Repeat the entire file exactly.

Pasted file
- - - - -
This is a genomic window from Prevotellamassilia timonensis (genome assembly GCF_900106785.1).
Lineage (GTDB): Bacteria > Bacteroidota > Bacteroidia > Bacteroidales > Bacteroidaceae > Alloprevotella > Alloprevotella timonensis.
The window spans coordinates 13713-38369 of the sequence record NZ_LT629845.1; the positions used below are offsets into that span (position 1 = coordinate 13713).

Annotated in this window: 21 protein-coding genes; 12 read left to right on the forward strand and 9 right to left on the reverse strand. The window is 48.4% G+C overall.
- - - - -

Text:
This is a genomic window from Prevotellamassilia timonensis (genome assembly GCF_900106785.1).
Lineage (GTDB): Bacteria > Bacteroidota > Bacteroidia > Bacteroidales > Bacteroidaceae > Alloprevotella > Alloprevotella timonensis.
The window spans coordinates 13713-38369 of the sequence record NZ_LT629845.1; the positions used below are offsets into that span (position 1 = coordinate 13713).

Annotated in this window: 21 protein-coding genes; 12 read left to right on the forward strand and 9 right to left on the reverse strand. The window is 48.4% G+C overall.